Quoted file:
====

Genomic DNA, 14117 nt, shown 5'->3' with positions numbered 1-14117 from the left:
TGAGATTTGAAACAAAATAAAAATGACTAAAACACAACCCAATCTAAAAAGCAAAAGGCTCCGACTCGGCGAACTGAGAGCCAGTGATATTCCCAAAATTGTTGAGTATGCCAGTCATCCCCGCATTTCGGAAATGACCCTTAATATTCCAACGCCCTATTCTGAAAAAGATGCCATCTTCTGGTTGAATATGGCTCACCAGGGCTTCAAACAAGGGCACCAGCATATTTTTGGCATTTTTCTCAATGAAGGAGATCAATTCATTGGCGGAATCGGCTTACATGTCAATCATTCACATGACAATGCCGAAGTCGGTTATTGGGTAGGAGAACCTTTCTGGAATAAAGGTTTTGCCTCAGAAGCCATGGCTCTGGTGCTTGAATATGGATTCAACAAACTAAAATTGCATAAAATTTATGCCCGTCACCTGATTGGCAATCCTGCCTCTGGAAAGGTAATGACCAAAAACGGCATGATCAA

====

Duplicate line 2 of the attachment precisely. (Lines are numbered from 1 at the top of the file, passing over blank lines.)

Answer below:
TGAGATTTGAAACAAAATAAAAATGACTAAAACACAACCCAATCTAAAAAGCAAAAGGCTCCGACTCGGCGAACTGAGAGCCAGTGATATTCCCAAAATTGTTGAGTATGCCAGTCATCCCCGCATTTCGGAAATGACCCTTAATATTCCAACGCCCTATTCTGAAAAAGATGCCATCTTCTGGTTGAATATGGCTCACCAGGGCTTCAAACAAGGGCACCAGCATATTTTTGGCATTTTTCTCAATGAAGGAGATCAATTCATTGGCGGAATCGGCTTACATGTCAATCATTCACATGACAATGCCGAAGTCGGTTATTGGGTAGGAGAACCTTTCTGGAATAAAGGTTTTGCCTCAGAAGCCATGGCTCTGGTGCTTGAATATGGATTCAACAAACTAAAATTGCATAAAATTTATGCCCGTCACCTGATTGGCAATCCTGCCTCTGGAAAGGTAATGACCAAAAACGGCATGATCAA